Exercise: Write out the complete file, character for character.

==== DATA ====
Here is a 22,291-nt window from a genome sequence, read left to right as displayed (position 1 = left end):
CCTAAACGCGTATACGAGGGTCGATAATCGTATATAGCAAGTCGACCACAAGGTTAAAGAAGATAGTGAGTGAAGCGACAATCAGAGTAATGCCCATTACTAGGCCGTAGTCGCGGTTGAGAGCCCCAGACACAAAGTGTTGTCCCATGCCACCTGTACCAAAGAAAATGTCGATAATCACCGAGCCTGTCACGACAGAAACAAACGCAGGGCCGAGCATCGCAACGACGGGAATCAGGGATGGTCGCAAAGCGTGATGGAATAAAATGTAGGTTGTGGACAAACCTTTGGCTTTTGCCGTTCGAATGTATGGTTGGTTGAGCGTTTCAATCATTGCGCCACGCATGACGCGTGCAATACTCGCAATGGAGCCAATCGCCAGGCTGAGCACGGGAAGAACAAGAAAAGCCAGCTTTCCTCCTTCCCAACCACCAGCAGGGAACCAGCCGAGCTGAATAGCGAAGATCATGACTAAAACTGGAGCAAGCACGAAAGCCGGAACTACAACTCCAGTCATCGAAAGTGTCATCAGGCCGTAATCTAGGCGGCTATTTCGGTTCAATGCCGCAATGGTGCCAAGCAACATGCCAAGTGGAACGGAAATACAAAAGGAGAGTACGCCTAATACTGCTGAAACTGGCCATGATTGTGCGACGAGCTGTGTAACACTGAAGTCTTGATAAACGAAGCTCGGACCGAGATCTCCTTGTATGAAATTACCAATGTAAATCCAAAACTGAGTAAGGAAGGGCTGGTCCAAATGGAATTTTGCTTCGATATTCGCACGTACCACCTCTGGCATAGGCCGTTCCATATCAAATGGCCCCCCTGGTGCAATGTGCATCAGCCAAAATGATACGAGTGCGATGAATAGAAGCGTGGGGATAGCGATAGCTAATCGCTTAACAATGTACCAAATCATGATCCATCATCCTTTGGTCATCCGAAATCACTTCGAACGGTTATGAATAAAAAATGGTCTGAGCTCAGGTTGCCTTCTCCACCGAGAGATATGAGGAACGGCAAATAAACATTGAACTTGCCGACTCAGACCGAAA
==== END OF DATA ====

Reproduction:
Here is a 22,291-nt window from a genome sequence, read left to right as displayed (position 1 = left end):
CCTAAACGCGTATACGAGGGTCGATAATCGTATATAGCAAGTCGACCACAAGGTTAAAGAAGATAGTGAGTGAAGCGACAATCAGAGTAATGCCCATTACTAGGCCGTAGTCGCGGTTGAGAGCCCCAGACACAAAGTGTTGTCCCATGCCACCTGTACCAAAGAAAATGTCGATAATCACCGAGCCTGTCACGACAGAAACAAACGCAGGGCCGAGCATCGCAACGACGGGAATCAGGGATGGTCGCAAAGCGTGATGGAATAAAATGTAGGTTGTGGACAAACCTTTGGCTTTTGCCGTTCGAATGTATGGTTGGTTGAGCGTTTCAATCATTGCGCCACGCATGACGCGTGCAATACTCGCAATGGAGCCAATCGCCAGGCTGAGCACGGGAAGAACAAGAAAAGCCAGCTTTCCTCCTTCCCAACCACCAGCAGGGAACCAGCCGAGCTGAATAGCGAAGATCATGACTAAAACTGGAGCAAGCACGAAAGCCGGAACTACAACTCCAGTCATCGAAAGTGTCATCAGGCCGTAATCTAGGCGGCTATTTCGGTTCAATGCCGCAATGGTGCCAAGCAACATGCCAAGTGGAACGGAAATACAAAAGGAGAGTACGCCTAATACTGCTGAAACTGGCCATGATTGTGCGACGAGCTGTGTAACACTGAAGTCTTGATAAACGAAGCTCGGACCGAGATCTCCTTGTATGAAATTACCAATGTAAATCCAAAACTGAGTAAGGAAGGGCTGGTCCAAATGGAATTTTGCTTCGATATTCGCACGTACCACCTCTGGCATAGGCCGTTCCATATCAAATGGCCCCCCTGGTGCAATGTGCATCAGCCAAAATGATACGAGTGCGATGAATAGAAGCGTGGGGATAGCGATAGCTAATCGCTTAACAATGTACCAAATCATGATCCATCATCCTTTGGTCATCCGAAATCACTTCGAACGGTTATGAATAAAAAATGGTCTGAGCTCAGGTTGCCTTCTCCACCGAGAGATATGAGGAACGGCAAATAAACATTGAACTTGCCGACTCAGACCGAAA